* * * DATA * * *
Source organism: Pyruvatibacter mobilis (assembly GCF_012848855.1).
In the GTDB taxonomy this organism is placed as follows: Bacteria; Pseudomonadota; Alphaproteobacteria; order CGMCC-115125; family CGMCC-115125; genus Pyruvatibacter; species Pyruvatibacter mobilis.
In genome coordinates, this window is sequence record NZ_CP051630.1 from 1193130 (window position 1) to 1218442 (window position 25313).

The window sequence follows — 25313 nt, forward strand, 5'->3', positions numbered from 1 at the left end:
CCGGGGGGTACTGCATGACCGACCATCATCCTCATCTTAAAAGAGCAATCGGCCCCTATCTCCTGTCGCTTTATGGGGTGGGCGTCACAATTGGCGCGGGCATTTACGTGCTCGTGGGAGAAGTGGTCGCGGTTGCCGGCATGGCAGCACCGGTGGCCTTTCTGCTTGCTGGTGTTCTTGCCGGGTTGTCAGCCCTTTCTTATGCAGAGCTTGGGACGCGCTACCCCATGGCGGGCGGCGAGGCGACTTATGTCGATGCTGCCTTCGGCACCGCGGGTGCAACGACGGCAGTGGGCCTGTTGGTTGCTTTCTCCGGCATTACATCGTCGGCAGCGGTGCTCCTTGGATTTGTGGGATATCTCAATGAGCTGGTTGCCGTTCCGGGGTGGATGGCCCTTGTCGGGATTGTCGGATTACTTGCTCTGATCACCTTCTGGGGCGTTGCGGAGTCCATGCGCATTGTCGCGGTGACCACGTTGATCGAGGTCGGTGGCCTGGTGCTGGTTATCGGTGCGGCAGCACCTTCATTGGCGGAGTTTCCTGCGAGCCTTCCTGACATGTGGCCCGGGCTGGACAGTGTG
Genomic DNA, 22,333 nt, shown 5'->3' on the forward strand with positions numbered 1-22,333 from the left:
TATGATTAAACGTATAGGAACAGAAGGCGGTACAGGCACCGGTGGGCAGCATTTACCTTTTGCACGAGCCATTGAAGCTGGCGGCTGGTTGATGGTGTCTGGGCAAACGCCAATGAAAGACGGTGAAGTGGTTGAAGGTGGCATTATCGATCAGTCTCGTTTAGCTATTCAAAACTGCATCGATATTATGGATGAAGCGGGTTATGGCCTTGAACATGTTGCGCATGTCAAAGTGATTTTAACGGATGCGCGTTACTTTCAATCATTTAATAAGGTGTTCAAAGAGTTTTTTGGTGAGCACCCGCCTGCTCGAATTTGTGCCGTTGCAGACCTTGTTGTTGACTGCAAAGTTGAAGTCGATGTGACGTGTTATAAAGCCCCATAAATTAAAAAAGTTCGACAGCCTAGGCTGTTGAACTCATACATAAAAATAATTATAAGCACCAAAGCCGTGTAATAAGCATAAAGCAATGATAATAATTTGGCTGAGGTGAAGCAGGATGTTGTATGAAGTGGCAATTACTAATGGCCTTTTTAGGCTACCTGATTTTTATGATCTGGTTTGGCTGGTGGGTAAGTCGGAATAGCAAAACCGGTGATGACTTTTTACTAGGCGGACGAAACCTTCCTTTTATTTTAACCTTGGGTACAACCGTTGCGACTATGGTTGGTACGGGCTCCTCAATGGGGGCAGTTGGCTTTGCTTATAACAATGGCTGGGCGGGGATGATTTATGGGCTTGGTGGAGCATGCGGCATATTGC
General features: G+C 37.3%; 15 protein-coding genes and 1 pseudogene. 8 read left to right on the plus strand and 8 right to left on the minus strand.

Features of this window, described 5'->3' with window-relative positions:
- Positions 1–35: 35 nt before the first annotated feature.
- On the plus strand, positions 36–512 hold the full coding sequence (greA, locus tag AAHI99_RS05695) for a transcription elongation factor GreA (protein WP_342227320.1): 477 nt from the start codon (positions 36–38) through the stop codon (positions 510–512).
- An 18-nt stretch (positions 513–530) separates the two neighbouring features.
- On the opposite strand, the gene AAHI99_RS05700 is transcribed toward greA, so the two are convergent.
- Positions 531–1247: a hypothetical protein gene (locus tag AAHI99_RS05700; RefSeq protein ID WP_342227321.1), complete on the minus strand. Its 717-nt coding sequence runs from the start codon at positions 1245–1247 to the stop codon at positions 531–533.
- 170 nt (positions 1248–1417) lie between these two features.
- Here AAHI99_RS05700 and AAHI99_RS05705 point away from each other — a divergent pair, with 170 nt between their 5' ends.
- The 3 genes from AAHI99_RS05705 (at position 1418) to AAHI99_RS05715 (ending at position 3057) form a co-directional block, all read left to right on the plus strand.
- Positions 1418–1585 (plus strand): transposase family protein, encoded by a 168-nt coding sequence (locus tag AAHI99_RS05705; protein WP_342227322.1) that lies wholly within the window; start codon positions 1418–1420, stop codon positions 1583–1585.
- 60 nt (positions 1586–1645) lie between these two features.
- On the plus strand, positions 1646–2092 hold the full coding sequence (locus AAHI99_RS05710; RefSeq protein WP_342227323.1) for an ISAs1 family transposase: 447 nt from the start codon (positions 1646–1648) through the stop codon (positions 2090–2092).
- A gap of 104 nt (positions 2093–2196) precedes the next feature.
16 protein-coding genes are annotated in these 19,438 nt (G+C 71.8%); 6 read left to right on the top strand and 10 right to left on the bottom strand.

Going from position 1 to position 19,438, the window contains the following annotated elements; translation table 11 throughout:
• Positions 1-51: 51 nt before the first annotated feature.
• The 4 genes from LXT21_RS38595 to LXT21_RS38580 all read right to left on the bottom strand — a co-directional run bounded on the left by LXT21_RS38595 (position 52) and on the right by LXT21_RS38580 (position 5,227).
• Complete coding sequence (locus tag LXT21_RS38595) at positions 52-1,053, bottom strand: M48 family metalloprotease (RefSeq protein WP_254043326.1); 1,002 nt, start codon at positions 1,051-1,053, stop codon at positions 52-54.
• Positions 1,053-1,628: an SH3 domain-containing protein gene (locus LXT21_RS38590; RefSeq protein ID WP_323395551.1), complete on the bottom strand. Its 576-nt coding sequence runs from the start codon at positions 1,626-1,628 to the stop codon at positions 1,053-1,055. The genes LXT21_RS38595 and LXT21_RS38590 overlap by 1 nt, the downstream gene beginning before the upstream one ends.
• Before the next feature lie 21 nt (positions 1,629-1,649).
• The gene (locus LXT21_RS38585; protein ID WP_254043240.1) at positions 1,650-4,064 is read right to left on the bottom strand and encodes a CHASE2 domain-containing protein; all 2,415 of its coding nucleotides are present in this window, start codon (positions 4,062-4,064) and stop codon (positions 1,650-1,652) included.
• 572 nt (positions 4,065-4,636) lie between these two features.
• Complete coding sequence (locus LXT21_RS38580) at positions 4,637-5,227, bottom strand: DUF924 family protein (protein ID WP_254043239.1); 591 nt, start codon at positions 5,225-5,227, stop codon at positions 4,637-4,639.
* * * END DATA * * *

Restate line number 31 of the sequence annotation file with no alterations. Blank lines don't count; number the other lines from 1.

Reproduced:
• Complete coding sequence (locus LXT21_RS38580) at positions 4,637-5,227, bottom strand: DUF924 family protein (protein ID WP_254043239.1); 591 nt, start codon at positions 5,225-5,227, stop codon at positions 4,637-4,639.